Tag Archives: The Venopian Solitude

Wknd to release The Venopian Solitude single June 7

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Just got an awesome update about a unique artist I wrote about a while back: The Venopian Solitude, stage name for a young woman from Malaysia with a great voice and even better tunes and lyrics.

The Wknd, a Malaysian magazine that promotes indie music, held a contest and put out a call for demos and The Venopian Solitude won. She is the first ever recipient of the Wknd Recording Fund. The fund will get her a professionally produced single, which Wknd will market and make available for sale through their website.

Wknd writer Faiz Fadzil commented in my “about” section, “We’ve finished recording her first single. It will be launched on Friday 7th June 2013. We’ll be announcing the Soundcloud links to her tracks on that day as well.”

Congratulations to a very talented and deserving musician. I’m proud to have had a chance to find her early and see her mature as an artist.

Check out my blog post about her from 2010: The Venopian Solitude – unique voice from the global village

Edit:

Here’s the link if you want to check it out http://the-wknd.com/music/new-music/the-venopian-solitude-warkah-narcissus/

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Approaching the end, or just the end of an Age?

Horrified yet enthralled. That’s the best way to describe my state of mind as British Petroleum’s broken well gushed uncontrollably into the Gulf of Mexico.  The well was capped and it didn’t turn out to be the apocalypse, though people living on the Louisiana coast might beg to differ–their lives will never be the same. But it was still a pretty clear sign that our civilization is overextending itself. Essential resources are getting scarcer and harder to reach. It can’t go on like this forever.

The disaster reminded me of a novel: Ian MacLeod’s The Light Ages.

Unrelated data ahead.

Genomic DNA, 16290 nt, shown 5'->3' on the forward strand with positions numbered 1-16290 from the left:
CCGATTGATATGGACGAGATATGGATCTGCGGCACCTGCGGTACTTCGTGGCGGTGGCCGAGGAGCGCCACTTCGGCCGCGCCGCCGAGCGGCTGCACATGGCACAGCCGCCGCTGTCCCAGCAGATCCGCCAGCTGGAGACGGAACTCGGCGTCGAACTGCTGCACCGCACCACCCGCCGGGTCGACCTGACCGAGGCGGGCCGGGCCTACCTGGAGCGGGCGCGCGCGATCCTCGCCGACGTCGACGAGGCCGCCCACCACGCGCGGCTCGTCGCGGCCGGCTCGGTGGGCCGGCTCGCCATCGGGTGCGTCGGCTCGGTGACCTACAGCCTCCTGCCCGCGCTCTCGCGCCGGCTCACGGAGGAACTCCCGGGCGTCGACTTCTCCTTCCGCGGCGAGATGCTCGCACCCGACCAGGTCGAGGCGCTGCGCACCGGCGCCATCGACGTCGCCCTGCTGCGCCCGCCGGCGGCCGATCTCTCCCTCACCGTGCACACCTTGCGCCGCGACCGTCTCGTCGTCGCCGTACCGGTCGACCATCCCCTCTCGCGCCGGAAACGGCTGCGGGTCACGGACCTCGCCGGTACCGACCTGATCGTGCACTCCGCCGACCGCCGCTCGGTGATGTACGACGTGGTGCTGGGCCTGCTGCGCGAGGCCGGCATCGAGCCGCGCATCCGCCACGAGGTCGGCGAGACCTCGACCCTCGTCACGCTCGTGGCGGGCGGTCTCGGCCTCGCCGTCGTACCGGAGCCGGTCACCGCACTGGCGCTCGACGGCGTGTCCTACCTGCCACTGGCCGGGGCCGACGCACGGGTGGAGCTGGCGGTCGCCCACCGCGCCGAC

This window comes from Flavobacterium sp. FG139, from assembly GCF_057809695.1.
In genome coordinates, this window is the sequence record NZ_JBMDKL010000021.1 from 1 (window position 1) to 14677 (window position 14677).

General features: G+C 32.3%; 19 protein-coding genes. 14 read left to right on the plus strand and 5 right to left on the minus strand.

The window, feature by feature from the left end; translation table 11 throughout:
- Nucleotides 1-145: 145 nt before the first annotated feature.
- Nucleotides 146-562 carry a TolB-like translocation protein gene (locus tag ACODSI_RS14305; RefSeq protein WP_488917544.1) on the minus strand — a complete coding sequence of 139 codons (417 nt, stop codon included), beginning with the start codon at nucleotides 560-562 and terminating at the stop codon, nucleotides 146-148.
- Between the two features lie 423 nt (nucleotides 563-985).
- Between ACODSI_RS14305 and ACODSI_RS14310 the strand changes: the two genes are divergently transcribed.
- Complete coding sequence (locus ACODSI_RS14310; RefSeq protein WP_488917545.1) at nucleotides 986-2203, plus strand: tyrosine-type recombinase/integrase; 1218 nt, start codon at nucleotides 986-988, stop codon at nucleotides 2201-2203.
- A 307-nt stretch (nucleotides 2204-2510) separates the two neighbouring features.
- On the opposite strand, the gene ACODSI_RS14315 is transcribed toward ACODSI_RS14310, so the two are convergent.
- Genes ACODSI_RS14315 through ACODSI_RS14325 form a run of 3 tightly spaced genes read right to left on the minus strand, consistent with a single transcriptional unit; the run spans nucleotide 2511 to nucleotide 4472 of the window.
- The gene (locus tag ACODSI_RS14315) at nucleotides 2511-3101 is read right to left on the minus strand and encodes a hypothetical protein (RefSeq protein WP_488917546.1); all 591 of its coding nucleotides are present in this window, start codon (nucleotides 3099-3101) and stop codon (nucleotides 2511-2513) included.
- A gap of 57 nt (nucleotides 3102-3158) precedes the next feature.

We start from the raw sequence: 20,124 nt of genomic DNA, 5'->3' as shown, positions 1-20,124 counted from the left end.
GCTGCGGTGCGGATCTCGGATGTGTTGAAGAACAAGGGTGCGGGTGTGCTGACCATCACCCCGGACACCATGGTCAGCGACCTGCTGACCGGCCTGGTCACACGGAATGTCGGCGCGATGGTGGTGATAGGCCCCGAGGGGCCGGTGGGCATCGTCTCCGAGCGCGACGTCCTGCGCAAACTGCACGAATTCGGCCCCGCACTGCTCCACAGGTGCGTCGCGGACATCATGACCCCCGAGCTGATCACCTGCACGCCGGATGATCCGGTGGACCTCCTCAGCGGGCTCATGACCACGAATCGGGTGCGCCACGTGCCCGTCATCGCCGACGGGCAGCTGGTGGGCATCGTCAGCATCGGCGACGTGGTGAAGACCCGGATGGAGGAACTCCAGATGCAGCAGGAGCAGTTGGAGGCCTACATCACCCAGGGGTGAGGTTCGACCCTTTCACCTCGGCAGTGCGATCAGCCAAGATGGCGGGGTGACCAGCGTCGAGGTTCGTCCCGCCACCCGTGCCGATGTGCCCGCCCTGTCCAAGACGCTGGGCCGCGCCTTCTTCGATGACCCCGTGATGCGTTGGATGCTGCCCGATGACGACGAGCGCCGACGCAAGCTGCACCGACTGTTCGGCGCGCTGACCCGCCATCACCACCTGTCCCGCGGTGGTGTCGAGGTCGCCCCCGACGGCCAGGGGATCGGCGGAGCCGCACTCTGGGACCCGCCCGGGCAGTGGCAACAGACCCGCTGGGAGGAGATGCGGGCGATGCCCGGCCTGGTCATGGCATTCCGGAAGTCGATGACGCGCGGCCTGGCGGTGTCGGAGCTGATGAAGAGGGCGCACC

The novel revolves around a substance called aether that’s pumped out of the ground by huge engines. Not the stuff doctors once used to anesthetize people, but a flowing substance with magical and industrial purposes–closer to the stuff alchemists and early scientists once believed flowed around our planet, a medium containing stars, comets and angels.

Aether powers a great civilization that uses it for everything from construction to medicine to communication. Important magic spells are jealously protected by guilds that control various industries. It’s a civilization of great beauty and great ugliness. Improperly handled, aether is poisonous and pollution is widespread. Aether is absolutely essential to civilization. And it is running out.

I wouldn’t call MacLeod’s novel allegorical, but there are definite parallels to our civilization. Aether’s analogue in the real world is obviously petroleum. The civilization in the novel is perched on the edge of a great crash. Yet the crash doesn’t lead to the end of the world. Just a new Age. Kind of scary but in a way optimistic. (The sequel, House of Storms, describes a new Age, also powered by aether, and a different kind of crash. The novels are self-contained and I highly recommend both.)

Like MacLeod’s fictional aether, oil is terrible yet essential. It has allowed us to create works that previous generations — and maybe generations to follow — would call magic. Works that will likely end when the oil runs out. And it’s only one of the vital resources that are running out. When it happens, will it mean the end or just more change? It’s possible that another fuel for our civilization will turn up. Humans are pretty resourceful. Not much we can do except wait and see.

I have seen MacLeod’s novels referred to as “steampunk,” (again with the labels!) a blending of science fiction and fantasy that usually involves an alternate history where civilization reaches great heights using “old-fashioned” means. If you like to read and that appeals to you, check out The Light Ages and House of Storms. I would also recommend The Difference Engine by Bruce Sterling and William Gibson, a novel about high level computing during a strange alternate version of the Victorian Age; and Perdido Street Station by China Mieville, a steam-powered civilization so bizarre you can’t really describe it as alternate (or possible), that is dark, rich in detail and fascinating.

There is also a budding musical scene (fad?) called steampunk: Check out this article in the Guardian. The name describes the lyrical themes more than the style of music, which in the examples I’ve heard are basically cabaret. The Clockwork Quartet is one of those groups:

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Bandcamp begins charging artists for free downloads